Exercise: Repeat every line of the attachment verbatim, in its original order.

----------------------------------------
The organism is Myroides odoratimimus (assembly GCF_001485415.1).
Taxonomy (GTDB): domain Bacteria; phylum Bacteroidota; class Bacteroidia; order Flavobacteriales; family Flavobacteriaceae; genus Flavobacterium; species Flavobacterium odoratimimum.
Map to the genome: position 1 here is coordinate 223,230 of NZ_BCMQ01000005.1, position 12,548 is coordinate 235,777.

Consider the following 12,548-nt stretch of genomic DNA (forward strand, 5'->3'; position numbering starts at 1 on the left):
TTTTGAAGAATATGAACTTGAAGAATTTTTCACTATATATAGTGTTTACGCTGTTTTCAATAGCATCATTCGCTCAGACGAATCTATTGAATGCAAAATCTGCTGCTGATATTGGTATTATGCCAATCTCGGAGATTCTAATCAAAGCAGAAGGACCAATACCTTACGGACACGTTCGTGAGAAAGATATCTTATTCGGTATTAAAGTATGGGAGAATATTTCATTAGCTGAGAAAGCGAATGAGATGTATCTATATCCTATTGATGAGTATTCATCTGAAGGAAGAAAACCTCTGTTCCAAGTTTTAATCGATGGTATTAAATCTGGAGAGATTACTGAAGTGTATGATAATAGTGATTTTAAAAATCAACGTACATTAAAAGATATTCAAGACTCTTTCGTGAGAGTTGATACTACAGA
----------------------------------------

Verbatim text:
The organism is Myroides odoratimimus (assembly GCF_001485415.1).
Taxonomy (GTDB): domain Bacteria; phylum Bacteroidota; class Bacteroidia; order Flavobacteriales; family Flavobacteriaceae; genus Flavobacterium; species Flavobacterium odoratimimum.
Map to the genome: position 1 here is coordinate 223,230 of NZ_BCMQ01000005.1, position 12,548 is coordinate 235,777.

Consider the following 12,548-nt stretch of genomic DNA (forward strand, 5'->3'; position numbering starts at 1 on the left):
TTTTGAAGAATATGAACTTGAAGAATTTTTCACTATATATAGTGTTTACGCTGTTTTCAATAGCATCATTCGCTCAGACGAATCTATTGAATGCAAAATCTGCTGCTGATATTGGTATTATGCCAATCTCGGAGATTCTAATCAAAGCAGAAGGACCAATACCTTACGGACACGTTCGTGAGAAAGATATCTTATTCGGTATTAAAGTATGGGAGAATATTTCATTAGCTGAGAAAGCGAATGAGATGTATCTATATCCTATTGATGAGTATTCATCTGAAGGAAGAAAACCTCTGTTCCAAGTTTTAATCGATGGTATTAAATCTGGAGAGATTACTGAAGTGTATGATAATAGTGATTTTAAAAATCAACGTACATTAAAAGATATTCAAGACTCTTTCGTGAGAGTTGATACTACAGA